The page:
Give Now

Earth Eats: Real Food, Green Living

Eating Like The Greeks May Help Your Brain

A new study claims the Mediterranean diet may help slow the rates of cognitive decline in the elderly.

bottle of olive oil

Photo: ozium101 (flickr)

In the Mediterranean diet, Olive oil is an important source of monosaturated fat.

Food For Thought

In a new study published by The American Journal of Clinical Nutrition, the Mediterranean diet may be associated with slower rates of mental decline in the elderly.

The study that began in 2003, analyzed 3,790 Chicago residents, 65 and older. Researchers tested subjects on mental acuity at three year intervals, while tracking their degree of dedication to the Mediterranean diet.

The more the subjects stuck to the diet, the slower their rates of cognitive decline.

Christine C. Tangney, the lead author of the study and Associate Professor of Nutrition at Rush Medical College in Chicago, says sticking to the diet made a large difference. Those in the top third for adherence were cognitively the equivalent of two years younger than those in the bottom third.

How To Eat For Your Brain

What is the Mediterranean diet?

  • High consumption of fruits, vegetable, bread and other cereals, potatoes, beans, nuts and seeds
  • Olive oil is an important source of monosaturated fat
  • Dairy products, fish and poultry are consumed in low to moderate amounts, and little red meat is eaten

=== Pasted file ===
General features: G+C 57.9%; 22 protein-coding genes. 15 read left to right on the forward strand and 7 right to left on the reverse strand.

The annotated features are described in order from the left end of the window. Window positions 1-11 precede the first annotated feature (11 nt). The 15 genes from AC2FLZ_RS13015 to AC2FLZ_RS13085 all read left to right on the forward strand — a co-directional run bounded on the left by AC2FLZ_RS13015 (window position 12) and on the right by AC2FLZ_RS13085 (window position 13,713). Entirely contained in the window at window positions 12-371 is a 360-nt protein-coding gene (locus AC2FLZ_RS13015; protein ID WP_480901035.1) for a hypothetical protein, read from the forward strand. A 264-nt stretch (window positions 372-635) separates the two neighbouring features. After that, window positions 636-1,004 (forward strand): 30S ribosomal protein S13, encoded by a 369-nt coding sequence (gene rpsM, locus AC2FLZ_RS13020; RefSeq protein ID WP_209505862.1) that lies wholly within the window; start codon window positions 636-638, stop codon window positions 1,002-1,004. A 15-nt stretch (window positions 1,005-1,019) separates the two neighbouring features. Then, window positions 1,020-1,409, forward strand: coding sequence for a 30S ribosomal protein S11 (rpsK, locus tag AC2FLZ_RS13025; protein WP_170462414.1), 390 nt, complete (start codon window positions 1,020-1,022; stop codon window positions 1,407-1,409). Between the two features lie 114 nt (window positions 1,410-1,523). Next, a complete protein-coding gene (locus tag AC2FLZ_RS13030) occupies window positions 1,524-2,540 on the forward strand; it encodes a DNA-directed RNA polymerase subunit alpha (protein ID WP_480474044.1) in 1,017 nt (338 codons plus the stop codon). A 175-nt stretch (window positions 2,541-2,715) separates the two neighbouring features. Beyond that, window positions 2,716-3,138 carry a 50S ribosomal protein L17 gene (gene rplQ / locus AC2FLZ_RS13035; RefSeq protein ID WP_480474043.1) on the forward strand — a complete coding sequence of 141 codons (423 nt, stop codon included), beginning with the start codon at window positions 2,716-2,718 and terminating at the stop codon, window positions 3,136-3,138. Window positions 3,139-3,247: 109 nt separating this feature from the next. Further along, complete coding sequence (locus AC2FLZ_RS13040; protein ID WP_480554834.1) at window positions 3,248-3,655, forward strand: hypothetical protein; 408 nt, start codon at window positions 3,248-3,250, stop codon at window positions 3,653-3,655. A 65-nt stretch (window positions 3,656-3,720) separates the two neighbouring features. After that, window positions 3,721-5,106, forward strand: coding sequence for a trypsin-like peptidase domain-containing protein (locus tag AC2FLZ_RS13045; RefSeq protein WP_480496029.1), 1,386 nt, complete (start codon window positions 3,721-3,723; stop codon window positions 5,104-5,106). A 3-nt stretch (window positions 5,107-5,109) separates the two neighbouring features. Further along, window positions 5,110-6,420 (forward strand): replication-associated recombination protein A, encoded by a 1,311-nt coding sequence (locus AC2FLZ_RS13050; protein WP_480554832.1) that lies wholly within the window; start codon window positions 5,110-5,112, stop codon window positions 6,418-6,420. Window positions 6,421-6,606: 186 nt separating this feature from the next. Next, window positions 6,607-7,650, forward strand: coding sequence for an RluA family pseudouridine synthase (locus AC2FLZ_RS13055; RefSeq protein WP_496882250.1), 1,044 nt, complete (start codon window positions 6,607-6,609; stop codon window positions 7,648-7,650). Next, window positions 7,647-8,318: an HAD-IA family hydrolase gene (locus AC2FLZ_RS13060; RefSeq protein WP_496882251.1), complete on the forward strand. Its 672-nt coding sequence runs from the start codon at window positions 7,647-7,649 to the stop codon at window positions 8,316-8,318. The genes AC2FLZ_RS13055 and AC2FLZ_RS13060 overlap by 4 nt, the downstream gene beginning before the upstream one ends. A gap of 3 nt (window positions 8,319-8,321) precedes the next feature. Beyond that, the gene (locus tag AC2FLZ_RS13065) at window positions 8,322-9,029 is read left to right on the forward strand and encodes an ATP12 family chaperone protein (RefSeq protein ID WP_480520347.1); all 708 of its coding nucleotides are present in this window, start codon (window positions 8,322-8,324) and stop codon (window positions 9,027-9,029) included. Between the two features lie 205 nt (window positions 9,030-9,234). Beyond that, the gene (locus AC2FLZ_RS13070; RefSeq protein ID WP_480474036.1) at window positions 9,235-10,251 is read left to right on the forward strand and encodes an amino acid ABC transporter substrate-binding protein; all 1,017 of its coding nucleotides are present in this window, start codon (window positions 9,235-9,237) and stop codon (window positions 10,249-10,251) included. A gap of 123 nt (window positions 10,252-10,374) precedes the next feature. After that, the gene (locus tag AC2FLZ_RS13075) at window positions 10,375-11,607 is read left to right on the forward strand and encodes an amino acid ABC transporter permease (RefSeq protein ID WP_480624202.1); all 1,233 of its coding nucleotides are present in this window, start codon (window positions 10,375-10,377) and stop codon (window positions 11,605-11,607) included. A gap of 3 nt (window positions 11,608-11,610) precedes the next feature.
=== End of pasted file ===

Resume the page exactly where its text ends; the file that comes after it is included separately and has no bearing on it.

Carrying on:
• Eggs are consumed zero to four times a week
  • Wine is consumed in low to moderate amounts

In addition to being good for your brain, the Mediterranean diet has also been shown to protect against heart disease, diabetes, cancer and obesity.

Read More:

Katie Dawson

Katie Dawson is a sophomore at IU majoring in journalism and Spanish. Currently she lives in Bloomington, IN but is originally from Indianapolis. She enjoys cooking, eating and sometimes exercising.

View all posts by this author »

What is RSS? RSS makes it possible to subscribe to a website's updates instead of visiting it by delivering new posts to your RSS reader automatically. Choose to receive some or all of the updates from Earth Eats:

Support For Indiana Public Media Comes From

About Earth Eats

Search Earth Eats

Earth Eats on Twitter

Earth Eats on Flickr

Harvest Public Media